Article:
BARBOURVILLE - Gov. Matt Bevin made a visit to Barbourville and the Knox County Fiscal Court on Wednesday.

Governor Bevin announced $62,000 for the city of Barbourville for drainage replacement on Johnson Lane. Bevin also announced $760,964 for Knox County in discretionary funding for area pavement improvements.

According to a press release from the Kentucky Transportation Cabinet that money will be used to resurface the following roads:

East Barbourville Street (County Road 1351H)

Callebs Creek Road (County Road 1068) — a distance of 1.2 miles

Spruce Pine Road (County Road 1066) — a distance of 1.215 miles

Little Bull Creek Road (County Road 1060) — a distance of 1.551 miles

Arapaho Trail (County Road 1327) — a distance of 0.254 miles

Jeffs Creek (County Road 1040) — a distance of 1.00 miles

Moores Creek Road (County Road 1126) — a distance of 2.00 miles

Callebs Creek Road (County Road 1068) — a distance of 0.630 miles

Noahville Lane (County Road 1612) — a distance of 0.245 miles

Noahville Lane Y (County Road 1612) — a distance of of 0.021 miles

Elliott Branch Road (County Road 1270) — a distance of 0.731 miles

West Wentworth Avenue (County Road 1418N) — a distance of 0.089 miles

East Caldwell Street (County Road 1418M) — a distance of 0.171 miles

Boone Way Street (County Road 1349F) — a distance of 0.100 miles

Norvell Road (County Road 1421) — a distance of 0.687 miles

Watch Road (County Road 1341) — a distance of 1.449 miles

Higgins Road (CR 1323) — a distance of 0.924 miles

Knox County Judge-Executive Mike Mitchell identified these roads as being among the most critical in the city.

"Knox County is very appreciative of Governor Bevin and his willingness to promote and enhance safe travel by funding our local roads and infrastructure,” said Judge-Executive Mitchell. “This funding enables us to maintain our local roads creating safer traveling for school buses and day-to-day travels back and forth to work."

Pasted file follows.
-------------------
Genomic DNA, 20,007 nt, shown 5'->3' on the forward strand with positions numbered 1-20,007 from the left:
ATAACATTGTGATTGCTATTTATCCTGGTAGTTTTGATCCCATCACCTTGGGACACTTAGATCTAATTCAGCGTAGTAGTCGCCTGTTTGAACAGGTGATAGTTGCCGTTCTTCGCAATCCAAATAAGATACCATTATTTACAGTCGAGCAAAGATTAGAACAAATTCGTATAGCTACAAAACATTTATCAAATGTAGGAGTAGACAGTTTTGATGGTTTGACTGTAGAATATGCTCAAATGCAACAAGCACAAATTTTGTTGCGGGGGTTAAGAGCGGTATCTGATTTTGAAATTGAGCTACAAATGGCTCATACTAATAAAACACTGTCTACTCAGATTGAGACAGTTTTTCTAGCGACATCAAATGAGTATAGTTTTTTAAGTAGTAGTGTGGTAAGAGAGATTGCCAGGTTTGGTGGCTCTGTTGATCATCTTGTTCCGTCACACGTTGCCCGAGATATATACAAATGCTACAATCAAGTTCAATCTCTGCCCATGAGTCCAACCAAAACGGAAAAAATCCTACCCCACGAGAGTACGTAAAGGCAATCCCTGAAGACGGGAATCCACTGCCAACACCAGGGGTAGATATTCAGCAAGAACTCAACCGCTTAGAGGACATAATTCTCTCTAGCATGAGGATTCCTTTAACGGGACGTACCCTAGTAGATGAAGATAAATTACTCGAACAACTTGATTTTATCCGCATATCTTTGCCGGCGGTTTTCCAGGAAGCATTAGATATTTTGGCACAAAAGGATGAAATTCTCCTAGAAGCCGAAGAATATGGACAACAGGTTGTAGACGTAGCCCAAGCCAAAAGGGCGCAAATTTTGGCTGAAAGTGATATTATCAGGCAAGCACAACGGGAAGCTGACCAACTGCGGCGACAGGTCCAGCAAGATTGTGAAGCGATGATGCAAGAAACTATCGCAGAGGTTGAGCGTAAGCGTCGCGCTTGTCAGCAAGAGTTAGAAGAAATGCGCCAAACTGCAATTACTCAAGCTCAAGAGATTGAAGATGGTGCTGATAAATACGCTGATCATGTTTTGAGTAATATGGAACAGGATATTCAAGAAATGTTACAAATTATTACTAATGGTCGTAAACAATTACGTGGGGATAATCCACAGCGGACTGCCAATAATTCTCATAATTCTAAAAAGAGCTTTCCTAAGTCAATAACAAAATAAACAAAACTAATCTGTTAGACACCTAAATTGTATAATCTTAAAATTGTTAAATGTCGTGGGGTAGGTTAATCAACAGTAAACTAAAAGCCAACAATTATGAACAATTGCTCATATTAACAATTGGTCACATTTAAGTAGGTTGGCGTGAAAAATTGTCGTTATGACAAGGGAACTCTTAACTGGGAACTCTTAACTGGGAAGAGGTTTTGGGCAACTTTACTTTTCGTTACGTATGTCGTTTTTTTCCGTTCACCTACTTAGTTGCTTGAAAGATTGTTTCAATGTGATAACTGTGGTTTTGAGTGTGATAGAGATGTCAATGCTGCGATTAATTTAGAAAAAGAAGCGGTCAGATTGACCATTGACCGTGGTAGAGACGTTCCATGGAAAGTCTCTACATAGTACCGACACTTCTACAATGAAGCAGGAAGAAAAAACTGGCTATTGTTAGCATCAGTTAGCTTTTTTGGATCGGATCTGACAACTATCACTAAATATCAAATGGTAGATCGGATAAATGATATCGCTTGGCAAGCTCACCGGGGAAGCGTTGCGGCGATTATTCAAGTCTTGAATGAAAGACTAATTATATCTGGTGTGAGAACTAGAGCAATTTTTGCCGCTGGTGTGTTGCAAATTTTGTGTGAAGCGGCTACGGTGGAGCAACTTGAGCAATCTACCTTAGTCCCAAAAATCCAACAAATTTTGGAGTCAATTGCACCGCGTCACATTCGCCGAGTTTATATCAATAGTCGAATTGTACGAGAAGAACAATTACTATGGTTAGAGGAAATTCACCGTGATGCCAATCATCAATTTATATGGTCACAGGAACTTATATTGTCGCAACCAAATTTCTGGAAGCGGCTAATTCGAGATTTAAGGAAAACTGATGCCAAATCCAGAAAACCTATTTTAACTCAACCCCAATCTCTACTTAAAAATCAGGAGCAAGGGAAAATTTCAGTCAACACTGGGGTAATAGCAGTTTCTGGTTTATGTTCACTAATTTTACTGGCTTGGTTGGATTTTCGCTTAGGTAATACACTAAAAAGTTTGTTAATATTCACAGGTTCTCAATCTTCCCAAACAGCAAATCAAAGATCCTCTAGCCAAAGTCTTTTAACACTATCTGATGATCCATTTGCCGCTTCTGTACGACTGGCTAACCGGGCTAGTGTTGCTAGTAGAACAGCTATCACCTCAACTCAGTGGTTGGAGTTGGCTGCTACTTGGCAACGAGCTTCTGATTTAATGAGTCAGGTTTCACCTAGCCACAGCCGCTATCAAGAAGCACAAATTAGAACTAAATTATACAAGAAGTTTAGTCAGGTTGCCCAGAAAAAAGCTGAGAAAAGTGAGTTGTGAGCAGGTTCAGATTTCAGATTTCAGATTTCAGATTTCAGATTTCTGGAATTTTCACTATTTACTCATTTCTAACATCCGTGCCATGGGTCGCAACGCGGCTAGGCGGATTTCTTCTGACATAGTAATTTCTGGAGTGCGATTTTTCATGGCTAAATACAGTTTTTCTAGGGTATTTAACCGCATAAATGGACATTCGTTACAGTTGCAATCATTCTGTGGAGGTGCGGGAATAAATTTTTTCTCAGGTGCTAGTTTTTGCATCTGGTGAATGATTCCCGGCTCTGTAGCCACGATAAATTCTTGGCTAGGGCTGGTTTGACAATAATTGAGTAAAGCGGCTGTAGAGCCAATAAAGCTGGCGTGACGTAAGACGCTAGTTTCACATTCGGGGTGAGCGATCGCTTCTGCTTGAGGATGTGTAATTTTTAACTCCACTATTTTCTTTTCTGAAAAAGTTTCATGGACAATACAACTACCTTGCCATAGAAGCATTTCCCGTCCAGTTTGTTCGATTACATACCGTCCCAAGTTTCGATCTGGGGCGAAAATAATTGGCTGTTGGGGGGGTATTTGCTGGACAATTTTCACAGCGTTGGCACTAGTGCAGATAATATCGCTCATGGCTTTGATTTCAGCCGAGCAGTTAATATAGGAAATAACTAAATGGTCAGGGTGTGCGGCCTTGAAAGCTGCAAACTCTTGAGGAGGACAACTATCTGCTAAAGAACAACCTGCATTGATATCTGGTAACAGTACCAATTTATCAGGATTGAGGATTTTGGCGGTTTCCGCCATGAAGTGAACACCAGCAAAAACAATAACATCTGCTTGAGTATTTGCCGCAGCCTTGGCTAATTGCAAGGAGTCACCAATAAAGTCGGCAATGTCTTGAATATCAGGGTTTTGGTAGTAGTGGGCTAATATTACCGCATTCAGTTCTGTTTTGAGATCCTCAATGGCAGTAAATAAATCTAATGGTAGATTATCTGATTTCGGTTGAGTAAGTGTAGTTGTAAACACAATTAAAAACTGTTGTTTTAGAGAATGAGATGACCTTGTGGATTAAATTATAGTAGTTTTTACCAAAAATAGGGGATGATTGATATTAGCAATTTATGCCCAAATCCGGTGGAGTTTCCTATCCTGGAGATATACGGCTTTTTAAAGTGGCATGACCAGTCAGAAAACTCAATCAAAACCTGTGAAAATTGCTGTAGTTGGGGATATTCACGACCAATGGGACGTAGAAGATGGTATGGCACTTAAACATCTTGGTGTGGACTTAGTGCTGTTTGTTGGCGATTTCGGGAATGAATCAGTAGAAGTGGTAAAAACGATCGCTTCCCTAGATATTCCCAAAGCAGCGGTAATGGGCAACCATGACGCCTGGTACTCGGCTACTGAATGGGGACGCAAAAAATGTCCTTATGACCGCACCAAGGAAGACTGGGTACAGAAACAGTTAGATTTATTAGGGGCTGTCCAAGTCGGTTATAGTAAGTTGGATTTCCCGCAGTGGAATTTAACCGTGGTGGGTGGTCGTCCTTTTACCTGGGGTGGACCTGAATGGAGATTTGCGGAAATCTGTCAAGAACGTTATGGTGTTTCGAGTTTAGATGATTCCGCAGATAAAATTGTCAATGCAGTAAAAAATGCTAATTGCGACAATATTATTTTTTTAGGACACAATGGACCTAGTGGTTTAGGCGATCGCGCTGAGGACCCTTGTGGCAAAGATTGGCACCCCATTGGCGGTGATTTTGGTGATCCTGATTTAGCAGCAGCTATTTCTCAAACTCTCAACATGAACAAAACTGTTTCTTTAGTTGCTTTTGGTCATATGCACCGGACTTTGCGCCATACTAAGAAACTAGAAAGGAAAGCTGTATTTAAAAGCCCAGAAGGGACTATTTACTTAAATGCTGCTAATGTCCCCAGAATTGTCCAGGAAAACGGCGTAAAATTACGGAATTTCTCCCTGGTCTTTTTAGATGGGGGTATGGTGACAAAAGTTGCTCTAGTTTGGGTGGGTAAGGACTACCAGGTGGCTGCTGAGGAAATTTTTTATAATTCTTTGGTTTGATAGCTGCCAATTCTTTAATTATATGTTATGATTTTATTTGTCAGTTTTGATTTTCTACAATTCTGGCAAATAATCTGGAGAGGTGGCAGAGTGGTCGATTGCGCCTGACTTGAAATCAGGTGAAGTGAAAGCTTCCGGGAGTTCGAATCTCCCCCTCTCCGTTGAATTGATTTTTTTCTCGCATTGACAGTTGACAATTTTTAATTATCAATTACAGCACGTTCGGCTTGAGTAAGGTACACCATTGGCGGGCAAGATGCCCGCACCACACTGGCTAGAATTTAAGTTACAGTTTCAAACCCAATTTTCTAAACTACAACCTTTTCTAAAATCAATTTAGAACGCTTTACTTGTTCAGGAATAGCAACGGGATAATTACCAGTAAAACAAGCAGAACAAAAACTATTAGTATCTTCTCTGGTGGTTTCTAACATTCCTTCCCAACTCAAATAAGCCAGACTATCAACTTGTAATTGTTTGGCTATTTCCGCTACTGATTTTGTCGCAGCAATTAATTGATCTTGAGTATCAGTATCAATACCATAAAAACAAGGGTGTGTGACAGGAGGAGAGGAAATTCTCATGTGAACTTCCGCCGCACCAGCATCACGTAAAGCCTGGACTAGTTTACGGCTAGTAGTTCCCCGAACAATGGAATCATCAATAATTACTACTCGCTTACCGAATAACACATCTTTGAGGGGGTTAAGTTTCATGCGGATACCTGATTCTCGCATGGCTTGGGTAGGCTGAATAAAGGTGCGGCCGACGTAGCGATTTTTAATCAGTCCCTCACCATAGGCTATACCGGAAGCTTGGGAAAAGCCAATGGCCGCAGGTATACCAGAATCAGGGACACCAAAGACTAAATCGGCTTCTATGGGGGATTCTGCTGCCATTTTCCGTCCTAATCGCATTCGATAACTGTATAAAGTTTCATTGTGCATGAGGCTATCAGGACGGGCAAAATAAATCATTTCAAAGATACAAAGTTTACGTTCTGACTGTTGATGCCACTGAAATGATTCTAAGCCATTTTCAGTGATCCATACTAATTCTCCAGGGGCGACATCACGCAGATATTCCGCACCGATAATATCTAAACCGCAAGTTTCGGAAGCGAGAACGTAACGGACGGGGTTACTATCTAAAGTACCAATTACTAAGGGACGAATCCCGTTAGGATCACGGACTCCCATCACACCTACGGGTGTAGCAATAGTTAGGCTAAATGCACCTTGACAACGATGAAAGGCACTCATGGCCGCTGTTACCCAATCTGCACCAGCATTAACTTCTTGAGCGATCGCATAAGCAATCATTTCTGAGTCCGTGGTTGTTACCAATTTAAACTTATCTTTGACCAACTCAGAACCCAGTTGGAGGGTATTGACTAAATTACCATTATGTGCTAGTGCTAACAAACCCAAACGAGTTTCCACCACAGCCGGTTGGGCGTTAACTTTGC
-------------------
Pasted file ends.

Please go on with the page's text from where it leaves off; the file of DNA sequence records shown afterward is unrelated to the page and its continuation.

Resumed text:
“Judge-Executive Mitchell and the Fiscal Court have basically formed this," Bevin said. "We’re just coming back to you with, let’s be honest, it’s your own money. People are very kind to thank me, and thank people on my team for this. Yes, we have discretion as to where it goes but it’s your money. You shouldn’t thank us too much for giving you your own money back. You pay taxes. For those of you that are taxpayers, for those of you that contribute, you send those dollars to Frankfort and those dollars come back.”

When projects are submitted to the Department of Rural and Municipal Aid for discretionary fund consideration, the KYTC district staff evaluate road conditions and determine the most critical needs. Those needs are based on factors such as economic impact, traffic volumes, and safety.

“We tried to prioritize, first of all, safety. Where are there just safety concerns” said Bevin. “And then secondarily, where can we, with the limited dollars we have, get the best return on that investment?”

Those investments in Knox County have become more frequent in the last year.

“With this funding that you’ve delivered today, and the other money that we’ve applied for that you helped us out with… this is going to put us up probably around $1.2 million in the nine months I’ve been in Knox [County],” said Mitchell thanking Bevin.

“It use to be in this state, and it’s a shame that it was, that things were done based on politics - which is unfortunate,” Bevin stated. “It shouldn’t matter whether you’re an R(epublican) county, or a D(emocrat) county, whether you’re an R town or a D town with respect to your elected people. It just shouldn’t matter. Black top is the same everywhere in the state, and safety is the same everywhere in the state.”

The Barbourville City Council and the Knox County Fiscal Court are responsible for administering the work, and KYTC will reimburse them for the projects.

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